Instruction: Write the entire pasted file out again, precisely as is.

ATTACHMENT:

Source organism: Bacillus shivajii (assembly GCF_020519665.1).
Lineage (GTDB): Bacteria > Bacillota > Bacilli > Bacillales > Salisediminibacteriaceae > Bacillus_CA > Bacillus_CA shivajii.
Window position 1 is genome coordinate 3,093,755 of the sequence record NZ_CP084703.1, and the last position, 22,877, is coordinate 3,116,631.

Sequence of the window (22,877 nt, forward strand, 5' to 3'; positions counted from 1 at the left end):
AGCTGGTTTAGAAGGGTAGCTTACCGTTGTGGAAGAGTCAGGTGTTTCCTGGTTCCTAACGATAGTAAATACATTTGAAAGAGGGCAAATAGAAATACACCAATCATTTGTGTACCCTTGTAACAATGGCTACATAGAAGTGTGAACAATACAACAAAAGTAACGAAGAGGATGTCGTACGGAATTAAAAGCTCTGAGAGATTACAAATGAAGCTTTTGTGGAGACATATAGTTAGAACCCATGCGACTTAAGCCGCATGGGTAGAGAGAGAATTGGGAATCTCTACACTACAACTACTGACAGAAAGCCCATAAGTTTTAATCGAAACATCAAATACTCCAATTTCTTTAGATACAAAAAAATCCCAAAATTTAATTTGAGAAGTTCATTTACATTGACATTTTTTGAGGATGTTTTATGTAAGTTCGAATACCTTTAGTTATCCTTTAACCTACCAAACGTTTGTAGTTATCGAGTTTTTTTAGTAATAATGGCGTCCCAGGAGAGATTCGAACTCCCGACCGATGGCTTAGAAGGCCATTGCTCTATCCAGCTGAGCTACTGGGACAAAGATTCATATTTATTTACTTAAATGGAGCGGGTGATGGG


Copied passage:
Source organism: Bacillus shivajii (assembly GCF_020519665.1).
Lineage (GTDB): Bacteria > Bacillota > Bacilli > Bacillales > Salisediminibacteriaceae > Bacillus_CA > Bacillus_CA shivajii.
Window position 1 is genome coordinate 3,093,755 of the sequence record NZ_CP084703.1, and the last position, 22,877, is coordinate 3,116,631.

Sequence of the window (22,877 nt, forward strand, 5' to 3'; positions counted from 1 at the left end):
AGCTGGTTTAGAAGGGTAGCTTACCGTTGTGGAAGAGTCAGGTGTTTCCTGGTTCCTAACGATAGTAAATACATTTGAAAGAGGGCAAATAGAAATACACCAATCATTTGTGTACCCTTGTAACAATGGCTACATAGAAGTGTGAACAATACAACAAAAGTAACGAAGAGGATGTCGTACGGAATTAAAAGCTCTGAGAGATTACAAATGAAGCTTTTGTGGAGACATATAGTTAGAACCCATGCGACTTAAGCCGCATGGGTAGAGAGAGAATTGGGAATCTCTACACTACAACTACTGACAGAAAGCCCATAAGTTTTAATCGAAACATCAAATACTCCAATTTCTTTAGATACAAAAAAATCCCAAAATTTAATTTGAGAAGTTCATTTACATTGACATTTTTTGAGGATGTTTTATGTAAGTTCGAATACCTTTAGTTATCCTTTAACCTACCAAACGTTTGTAGTTATCGAGTTTTTTTAGTAATAATGGCGTCCCAGGAGAGATTCGAACTCCCGACCGATGGCTTAGAAGGCCATTGCTCTATCCAGCTGAGCTACTGGGACAAAGATTCATATTTATTTACTTAAATGGAGCGGGTGATGGG